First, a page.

• Bridging the Gap: Relational Aggression in the College Environment

    Author:
    Irene Delgado
    Year of Dissertation:
    2011
    Program:
    Educational Psychology
    Advisor:
    Helen Johnson
    Abstract:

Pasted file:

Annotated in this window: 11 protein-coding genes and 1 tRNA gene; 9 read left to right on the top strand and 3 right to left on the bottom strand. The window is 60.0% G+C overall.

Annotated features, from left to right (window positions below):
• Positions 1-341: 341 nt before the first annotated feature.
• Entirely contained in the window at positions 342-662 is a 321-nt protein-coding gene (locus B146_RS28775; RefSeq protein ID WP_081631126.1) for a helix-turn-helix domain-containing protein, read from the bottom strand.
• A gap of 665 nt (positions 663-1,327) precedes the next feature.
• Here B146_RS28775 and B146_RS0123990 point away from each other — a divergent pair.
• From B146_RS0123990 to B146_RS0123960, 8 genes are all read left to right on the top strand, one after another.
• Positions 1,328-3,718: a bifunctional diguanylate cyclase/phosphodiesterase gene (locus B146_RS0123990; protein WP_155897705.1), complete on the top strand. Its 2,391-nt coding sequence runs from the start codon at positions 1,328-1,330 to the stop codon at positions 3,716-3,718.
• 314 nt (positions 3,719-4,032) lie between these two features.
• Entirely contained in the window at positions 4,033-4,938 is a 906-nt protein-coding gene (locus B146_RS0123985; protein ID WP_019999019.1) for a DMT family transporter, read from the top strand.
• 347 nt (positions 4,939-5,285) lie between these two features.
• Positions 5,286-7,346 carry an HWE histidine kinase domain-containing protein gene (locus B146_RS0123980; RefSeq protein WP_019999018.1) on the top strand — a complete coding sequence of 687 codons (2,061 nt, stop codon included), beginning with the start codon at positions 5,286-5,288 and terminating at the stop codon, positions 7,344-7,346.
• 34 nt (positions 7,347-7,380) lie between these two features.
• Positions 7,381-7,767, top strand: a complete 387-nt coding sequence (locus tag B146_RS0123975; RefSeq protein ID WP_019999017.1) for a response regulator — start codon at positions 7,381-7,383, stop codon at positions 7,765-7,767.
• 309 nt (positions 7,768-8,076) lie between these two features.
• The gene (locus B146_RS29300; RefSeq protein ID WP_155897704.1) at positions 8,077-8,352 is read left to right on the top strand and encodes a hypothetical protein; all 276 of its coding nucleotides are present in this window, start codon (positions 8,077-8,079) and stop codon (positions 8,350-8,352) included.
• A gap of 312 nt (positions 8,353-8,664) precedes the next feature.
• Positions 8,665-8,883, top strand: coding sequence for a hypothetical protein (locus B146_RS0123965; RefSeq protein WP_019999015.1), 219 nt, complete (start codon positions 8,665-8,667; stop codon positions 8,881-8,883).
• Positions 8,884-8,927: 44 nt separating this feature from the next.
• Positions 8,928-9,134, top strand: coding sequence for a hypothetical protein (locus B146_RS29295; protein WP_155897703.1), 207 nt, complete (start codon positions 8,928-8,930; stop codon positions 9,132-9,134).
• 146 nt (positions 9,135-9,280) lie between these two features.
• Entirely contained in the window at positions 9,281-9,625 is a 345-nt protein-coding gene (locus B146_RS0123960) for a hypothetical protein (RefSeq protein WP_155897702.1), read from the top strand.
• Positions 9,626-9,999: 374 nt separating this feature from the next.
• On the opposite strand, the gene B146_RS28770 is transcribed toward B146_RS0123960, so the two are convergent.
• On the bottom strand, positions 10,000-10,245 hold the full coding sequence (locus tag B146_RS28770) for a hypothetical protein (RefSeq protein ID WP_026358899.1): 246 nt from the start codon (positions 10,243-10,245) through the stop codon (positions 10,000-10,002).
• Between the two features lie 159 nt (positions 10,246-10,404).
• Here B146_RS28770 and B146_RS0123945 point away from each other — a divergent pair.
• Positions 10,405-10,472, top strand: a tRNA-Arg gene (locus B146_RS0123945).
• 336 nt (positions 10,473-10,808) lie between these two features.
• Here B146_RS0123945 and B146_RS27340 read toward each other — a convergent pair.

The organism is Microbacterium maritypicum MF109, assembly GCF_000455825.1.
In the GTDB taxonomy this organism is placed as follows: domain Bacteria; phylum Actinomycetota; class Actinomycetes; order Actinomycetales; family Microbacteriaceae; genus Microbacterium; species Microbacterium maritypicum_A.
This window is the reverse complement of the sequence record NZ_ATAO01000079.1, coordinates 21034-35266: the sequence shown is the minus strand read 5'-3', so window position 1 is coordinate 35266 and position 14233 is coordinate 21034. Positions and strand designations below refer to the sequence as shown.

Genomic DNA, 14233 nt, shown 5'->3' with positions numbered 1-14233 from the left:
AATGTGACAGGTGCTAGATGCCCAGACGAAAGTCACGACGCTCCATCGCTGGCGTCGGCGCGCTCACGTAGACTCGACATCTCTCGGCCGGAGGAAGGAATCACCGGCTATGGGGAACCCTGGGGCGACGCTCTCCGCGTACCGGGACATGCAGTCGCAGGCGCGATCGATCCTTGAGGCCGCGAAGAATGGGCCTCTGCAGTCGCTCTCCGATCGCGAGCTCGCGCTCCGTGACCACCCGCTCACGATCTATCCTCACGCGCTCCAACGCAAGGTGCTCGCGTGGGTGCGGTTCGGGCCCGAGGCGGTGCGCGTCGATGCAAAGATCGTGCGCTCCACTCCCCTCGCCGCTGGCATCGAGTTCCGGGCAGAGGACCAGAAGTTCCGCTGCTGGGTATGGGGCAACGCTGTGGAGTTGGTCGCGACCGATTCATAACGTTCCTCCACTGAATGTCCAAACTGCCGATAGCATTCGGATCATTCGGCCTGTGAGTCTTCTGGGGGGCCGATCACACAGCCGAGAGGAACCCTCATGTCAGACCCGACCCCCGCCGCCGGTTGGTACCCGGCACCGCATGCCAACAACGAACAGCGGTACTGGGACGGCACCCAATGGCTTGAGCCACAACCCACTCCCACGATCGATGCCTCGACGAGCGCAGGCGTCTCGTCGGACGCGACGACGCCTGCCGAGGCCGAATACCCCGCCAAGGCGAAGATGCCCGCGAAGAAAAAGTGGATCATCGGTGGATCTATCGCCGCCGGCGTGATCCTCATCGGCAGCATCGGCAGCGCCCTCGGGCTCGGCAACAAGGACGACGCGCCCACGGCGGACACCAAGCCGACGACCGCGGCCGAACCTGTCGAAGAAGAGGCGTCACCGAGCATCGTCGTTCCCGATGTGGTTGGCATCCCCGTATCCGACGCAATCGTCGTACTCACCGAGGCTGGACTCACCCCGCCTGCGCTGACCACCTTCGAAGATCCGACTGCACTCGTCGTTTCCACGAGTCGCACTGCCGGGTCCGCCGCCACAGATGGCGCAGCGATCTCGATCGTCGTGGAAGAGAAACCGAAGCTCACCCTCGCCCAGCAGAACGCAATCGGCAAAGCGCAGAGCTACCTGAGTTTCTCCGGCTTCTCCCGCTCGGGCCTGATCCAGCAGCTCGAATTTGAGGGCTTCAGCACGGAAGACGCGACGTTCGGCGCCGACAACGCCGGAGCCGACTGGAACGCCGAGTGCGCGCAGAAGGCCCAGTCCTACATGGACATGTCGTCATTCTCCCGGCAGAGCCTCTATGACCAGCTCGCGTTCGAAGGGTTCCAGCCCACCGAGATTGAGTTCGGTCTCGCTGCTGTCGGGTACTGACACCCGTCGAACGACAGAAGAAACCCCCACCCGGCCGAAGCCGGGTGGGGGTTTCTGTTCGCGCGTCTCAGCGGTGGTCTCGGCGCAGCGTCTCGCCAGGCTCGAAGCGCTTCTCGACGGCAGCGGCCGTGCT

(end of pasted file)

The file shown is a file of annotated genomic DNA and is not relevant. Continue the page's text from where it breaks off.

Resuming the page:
The purpose of this study is to expand the limited research on bullying behaviors and their consequences in the college environment; specifically, frequency of exposure, explanation for bullying behaviors, attribution of blame and help seeking responses. The negative trajectory that has been seen throughout elementary school, middle school and high school is expected to continue through into the college environment. This investigation was conducted in two parts. In Study A, participants were 348 college students from an ethnically diverse, suburban private college which consisted of 203 females and 153 males. Students self-selected to participate in filling out a sixty-item survey to gain demographic and basic knowledge about their frequency of exposure to bullying in the college environment. Study A provided key evidence that females and males reported bullying/relational aggression, as a witness, in the college environment. In addition, females did not engage in relational aggressive behaviors in higher frequency than males, and females did not blame the victim more often for relationally aggressive victimization as compared to males. In Study B, participants were thirty-two college students who self-disclosed their interest in participating in in-depth interviews regarding personal accounts of bullying and its effects. Questions were aimed at understanding students' explanations for bullying behaviors, and evaluating their personal experiences with bullying and help seeking as they matured. Each student was individually interviewed by this investigator. The main conclusions drawn from Study B are: 1) females endorsed jealousy as the most relevant reason for bullying as compared to males who endorsed gaining acceptance as the most frequently cited explanation; 2) in elementary school, high school, and college, females reported a higher percentage of help seeking as compared to males; and, 3) college students reported experiencing negative feelings from being exposed to bullying in the college environment, in addition to feeling negatively in the classroom. This study illuminates the continued need to provide bullying intervention programs at the college level, including but not limited to: training professors and staff on how to identify and respond to bullying episodes, provide bullies and victims with individualized support, and, develop and enforce a disciplinary code of conduct.